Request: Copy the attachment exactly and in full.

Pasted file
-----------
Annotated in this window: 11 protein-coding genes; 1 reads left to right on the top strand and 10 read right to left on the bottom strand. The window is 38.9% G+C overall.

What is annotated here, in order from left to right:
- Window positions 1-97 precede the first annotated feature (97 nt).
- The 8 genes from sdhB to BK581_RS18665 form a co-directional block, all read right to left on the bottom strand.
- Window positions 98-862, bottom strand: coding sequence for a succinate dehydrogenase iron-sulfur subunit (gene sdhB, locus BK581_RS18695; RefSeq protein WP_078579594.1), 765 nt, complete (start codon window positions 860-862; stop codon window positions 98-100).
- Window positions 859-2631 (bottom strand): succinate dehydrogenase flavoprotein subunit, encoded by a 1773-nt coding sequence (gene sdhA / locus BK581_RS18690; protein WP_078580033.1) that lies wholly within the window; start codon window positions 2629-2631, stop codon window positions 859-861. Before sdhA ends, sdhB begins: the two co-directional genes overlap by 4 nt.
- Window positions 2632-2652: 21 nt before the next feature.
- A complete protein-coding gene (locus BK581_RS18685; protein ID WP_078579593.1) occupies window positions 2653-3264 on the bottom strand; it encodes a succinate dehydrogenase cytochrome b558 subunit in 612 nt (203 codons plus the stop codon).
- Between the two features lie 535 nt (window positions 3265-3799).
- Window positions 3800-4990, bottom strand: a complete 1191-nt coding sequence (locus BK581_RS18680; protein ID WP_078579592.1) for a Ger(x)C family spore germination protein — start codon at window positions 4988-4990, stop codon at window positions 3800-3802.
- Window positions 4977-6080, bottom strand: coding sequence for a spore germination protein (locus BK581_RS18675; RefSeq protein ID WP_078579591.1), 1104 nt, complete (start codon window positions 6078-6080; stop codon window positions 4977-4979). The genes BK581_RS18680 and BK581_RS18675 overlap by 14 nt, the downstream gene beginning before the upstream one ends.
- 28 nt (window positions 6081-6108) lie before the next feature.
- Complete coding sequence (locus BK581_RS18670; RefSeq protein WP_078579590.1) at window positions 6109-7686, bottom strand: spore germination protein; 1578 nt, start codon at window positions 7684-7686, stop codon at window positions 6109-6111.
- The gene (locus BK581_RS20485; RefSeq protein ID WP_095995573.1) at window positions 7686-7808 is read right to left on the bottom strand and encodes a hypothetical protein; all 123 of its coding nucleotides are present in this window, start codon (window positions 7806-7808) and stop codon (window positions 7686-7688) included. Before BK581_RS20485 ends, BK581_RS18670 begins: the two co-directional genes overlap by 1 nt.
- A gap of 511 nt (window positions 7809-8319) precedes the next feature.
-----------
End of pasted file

Annotated in this window: 11 protein-coding genes; 1 reads left to right on the top strand and 10 read right to left on the bottom strand. The window is 38.9% G+C overall.

What is annotated here, in order from left to right:
- Window positions 1-97 precede the first annotated feature (97 nt).
- The 8 genes from sdhB to BK581_RS18665 form a co-directional block, all read right to left on the bottom strand.
- Window positions 98-862, bottom strand: coding sequence for a succinate dehydrogenase iron-sulfur subunit (gene sdhB, locus BK581_RS18695; RefSeq protein WP_078579594.1), 765 nt, complete (start codon window positions 860-862; stop codon window positions 98-100).
- Window positions 859-2631 (bottom strand): succinate dehydrogenase flavoprotein subunit, encoded by a 1773-nt coding sequence (gene sdhA / locus BK581_RS18690; protein WP_078580033.1) that lies wholly within the window; start codon window positions 2629-2631, stop codon window positions 859-861. Before sdhA ends, sdhB begins: the two co-directional genes overlap by 4 nt.
- Window positions 2632-2652: 21 nt before the next feature.
- A complete protein-coding gene (locus BK581_RS18685; protein ID WP_078579593.1) occupies window positions 2653-3264 on the bottom strand; it encodes a succinate dehydrogenase cytochrome b558 subunit in 612 nt (203 codons plus the stop codon).
- Between the two features lie 535 nt (window positions 3265-3799).
- Window positions 3800-4990, bottom strand: a complete 1191-nt coding sequence (locus BK581_RS18680; protein ID WP_078579592.1) for a Ger(x)C family spore germination protein — start codon at window positions 4988-4990, stop codon at window positions 3800-3802.
- Window positions 4977-6080, bottom strand: coding sequence for a spore germination protein (locus BK581_RS18675; RefSeq protein ID WP_078579591.1), 1104 nt, complete (start codon window positions 6078-6080; stop codon window positions 4977-4979). The genes BK581_RS18680 and BK581_RS18675 overlap by 14 nt, the downstream gene beginning before the upstream one ends.
- 28 nt (window positions 6081-6108) lie before the next feature.
- Complete coding sequence (locus BK581_RS18670; RefSeq protein WP_078579590.1) at window positions 6109-7686, bottom strand: spore germination protein; 1578 nt, start codon at window positions 7684-7686, stop codon at window positions 6109-6111.
- The gene (locus BK581_RS20485; RefSeq protein ID WP_095995573.1) at window positions 7686-7808 is read right to left on the bottom strand and encodes a hypothetical protein; all 123 of its coding nucleotides are present in this window, start codon (window positions 7806-7808) and stop codon (window positions 7686-7688) included. Before BK581_RS20485 ends, BK581_RS18670 begins: the two co-directional genes overlap by 1 nt.
- A gap of 511 nt (window positions 7809-8319) precedes the next feature.